After long flight back, I snapped a few pictures from Perth:
Naval museum and Fremantle in the back
Some pictures of Perth University:
the women are not impressed, tough crowd
but they could be bought with food easily :)
During the conference, one early morning, I went for a walk in the big park between Perth University and downtown Perth:
Again, thanks to the Dirk and Linus travel agency, we elected to fly to Xmas Island after LCA 2013 since it was a better time of the season to go compared to Ningaloo Reef which is awesome, but very low season in January. The main reason was to go diving in warm easy waters with great visibility.
As seen from the plane, Xmas Island is reasonably large, you definitely need a car to get around
Thankfully they have a real runway that allows full size jets to land (along with proper luggage)
Our hotel was called "the sunset", I wonder why :)
Some dinners, we at in our hotel room with basic cooking facilities, others we ate in restaurants:
The island had a lot of industry linked to phosphate mining:
Unfortunately, people from other countries have figured out that they can just take boats to show up as refugees and flee to Australia:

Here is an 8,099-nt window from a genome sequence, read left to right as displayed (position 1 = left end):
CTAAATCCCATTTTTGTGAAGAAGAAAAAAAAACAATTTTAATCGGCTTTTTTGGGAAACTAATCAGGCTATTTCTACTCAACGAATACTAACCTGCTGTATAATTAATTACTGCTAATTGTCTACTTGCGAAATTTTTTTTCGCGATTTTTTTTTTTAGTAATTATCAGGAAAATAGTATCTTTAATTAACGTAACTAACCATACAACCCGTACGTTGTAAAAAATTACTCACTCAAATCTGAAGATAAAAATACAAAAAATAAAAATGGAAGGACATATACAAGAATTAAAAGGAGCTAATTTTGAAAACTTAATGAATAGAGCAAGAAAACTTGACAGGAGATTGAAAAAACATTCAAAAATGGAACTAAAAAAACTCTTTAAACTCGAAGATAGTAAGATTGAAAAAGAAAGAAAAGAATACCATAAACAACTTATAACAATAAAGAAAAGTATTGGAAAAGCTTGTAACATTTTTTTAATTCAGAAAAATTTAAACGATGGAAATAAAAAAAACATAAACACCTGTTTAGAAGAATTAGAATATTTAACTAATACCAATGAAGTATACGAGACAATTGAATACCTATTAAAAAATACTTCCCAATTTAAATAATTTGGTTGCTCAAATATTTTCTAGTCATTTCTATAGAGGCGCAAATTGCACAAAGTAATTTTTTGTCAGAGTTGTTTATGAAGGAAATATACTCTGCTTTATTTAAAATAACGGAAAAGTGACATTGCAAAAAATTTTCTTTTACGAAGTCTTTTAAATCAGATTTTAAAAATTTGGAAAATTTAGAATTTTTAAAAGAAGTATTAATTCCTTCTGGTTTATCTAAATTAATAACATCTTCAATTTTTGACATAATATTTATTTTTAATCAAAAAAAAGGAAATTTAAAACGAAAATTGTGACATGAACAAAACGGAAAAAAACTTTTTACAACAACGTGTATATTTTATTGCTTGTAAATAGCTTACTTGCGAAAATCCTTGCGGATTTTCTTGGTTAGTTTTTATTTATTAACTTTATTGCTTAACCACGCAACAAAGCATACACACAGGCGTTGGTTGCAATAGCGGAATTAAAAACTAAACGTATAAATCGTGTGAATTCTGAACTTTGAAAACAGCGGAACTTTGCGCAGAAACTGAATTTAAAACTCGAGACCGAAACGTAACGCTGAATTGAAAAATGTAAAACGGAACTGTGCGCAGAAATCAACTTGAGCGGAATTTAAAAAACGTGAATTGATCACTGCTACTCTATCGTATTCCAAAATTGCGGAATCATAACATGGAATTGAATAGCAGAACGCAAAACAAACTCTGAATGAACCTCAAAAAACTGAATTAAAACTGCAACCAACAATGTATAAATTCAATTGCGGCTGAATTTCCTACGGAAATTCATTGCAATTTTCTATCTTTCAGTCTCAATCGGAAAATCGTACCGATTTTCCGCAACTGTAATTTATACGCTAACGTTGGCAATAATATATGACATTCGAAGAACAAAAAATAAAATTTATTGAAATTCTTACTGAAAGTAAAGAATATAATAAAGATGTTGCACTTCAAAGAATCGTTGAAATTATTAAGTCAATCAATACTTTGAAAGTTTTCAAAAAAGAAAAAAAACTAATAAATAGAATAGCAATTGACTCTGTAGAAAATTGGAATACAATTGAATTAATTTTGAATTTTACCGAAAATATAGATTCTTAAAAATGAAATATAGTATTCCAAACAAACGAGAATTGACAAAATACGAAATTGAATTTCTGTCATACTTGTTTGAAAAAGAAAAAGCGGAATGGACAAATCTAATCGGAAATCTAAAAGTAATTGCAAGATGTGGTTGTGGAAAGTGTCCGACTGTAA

Anyway, back to visiting the island, we covered a lot of the island thanks to the rental car:
This is the lovely 4x4 we got. It was full of dings and scratches, and that turned out to be a feature since we sure got a lot more scratches while driving between trees and plants and trying to avoid running over crabs that were everywhere.
We used our beaten up 4x4 rental to drive around the island to some hikes, remote beaches, and interesting viewing points, and it was definitely worth it. While they call themselves "the other galapagos" this is over-reaching, but they do have lots of cool birds, many many kinds of crabs, boobie birds, and more.
look at the webbed feet around the branches
We also got to see flying foxes (bats):